No matter our age our tradition tells us that learning is always valued and ongoing.  As we look forward to our seders this year, be aware of what can be learned this year that we did not learn last year.  Even if we have done the same seder for many years there is always more to learn, both about the rituals and details of our tradition and about the deep and abiding wisdom that can be gleaned from that tradition if we are open to learning. 
    Rabbi Ilan Emanuel

From the Rabbi - March 2016 PDF Print E-mail
It's been a few years since I was able to spend time in Israel and so I was delighted to be able to attend the conference of the Central Conference of American Rabbis in Israel this year. Since my last visit Israel has changed in many ways.  We tend to focus in the western news on the conflicts with Israel's neighbors and the Palestinians. While this is in fact a significant concern and a difficult reality for life in Israel, this focus masks the amazing changes and growth in Israeli society that are transforming Israel and making it even more vital and vibrant as a country and cultural center. Where once Israel was growing but struggling it now leads the world in many areas of technology, innovation and culture.  Tel Aviv and Jerusalem are world class cities in every possible way and building continues apace as both cities continue to grow and become more and more vibrant.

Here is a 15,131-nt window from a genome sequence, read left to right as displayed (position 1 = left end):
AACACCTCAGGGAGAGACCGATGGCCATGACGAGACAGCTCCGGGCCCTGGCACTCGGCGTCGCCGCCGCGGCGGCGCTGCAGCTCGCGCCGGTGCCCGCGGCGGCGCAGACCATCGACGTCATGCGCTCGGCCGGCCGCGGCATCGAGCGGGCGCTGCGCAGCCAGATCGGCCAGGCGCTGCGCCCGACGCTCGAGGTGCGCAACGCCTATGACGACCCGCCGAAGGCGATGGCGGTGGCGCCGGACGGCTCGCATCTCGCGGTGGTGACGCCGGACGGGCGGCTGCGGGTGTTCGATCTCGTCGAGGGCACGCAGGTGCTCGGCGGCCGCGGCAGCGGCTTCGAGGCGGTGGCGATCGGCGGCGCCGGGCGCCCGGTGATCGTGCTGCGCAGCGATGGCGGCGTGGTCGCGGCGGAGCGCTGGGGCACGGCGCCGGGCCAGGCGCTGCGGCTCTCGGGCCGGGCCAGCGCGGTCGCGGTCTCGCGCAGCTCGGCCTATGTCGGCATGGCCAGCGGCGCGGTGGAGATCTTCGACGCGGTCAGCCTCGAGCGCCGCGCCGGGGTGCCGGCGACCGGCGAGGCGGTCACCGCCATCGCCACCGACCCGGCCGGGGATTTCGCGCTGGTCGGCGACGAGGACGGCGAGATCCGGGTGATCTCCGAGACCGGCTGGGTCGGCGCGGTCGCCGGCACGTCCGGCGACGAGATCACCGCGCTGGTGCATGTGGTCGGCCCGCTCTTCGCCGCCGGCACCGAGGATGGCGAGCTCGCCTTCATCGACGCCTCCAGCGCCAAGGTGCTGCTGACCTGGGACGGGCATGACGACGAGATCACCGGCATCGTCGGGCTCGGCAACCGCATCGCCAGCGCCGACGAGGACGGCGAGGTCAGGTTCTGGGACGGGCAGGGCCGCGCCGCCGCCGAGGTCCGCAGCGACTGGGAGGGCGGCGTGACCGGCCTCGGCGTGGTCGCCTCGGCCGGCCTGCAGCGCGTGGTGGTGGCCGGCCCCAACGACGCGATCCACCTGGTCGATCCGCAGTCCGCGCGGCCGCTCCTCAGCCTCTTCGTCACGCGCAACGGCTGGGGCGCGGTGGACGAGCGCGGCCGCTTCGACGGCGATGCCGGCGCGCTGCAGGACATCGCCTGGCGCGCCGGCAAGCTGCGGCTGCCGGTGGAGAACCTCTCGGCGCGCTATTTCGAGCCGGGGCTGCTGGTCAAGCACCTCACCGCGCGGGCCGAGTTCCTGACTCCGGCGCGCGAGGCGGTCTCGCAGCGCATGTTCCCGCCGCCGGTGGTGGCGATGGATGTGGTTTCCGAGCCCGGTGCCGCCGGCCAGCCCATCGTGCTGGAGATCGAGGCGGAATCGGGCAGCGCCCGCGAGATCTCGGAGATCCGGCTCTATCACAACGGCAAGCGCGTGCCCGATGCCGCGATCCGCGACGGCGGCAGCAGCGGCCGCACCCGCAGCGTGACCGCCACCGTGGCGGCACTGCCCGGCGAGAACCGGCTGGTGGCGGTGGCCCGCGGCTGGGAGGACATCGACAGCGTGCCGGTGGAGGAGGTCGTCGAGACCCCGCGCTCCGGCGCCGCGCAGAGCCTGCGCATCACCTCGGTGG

Changes are also happening in important areas of Israeli society. We visited a center in Jaffa for Arab-Jewish cooperation, working through educational and cultural programming to bring Israeli Jews and Israeli Arabs together and break down the barriers between the two peoples in Israeli society. And we spoke to people who are working for change within the Haredi (ultra-Orthodox) community, a sector of Israeli society that has been an obstacle to many changes in Israel and that is a source of frustration for the secular majority. We spoke to women who are working to change their position in Haredi society, including the first female Haredi kashrut inspector, and men who are struggling as they move from being engaged in permanent study to being part of the mainstream Israeli workforce. Both these changes are likely to bring about profound transformation in the Haredi community in the coming years.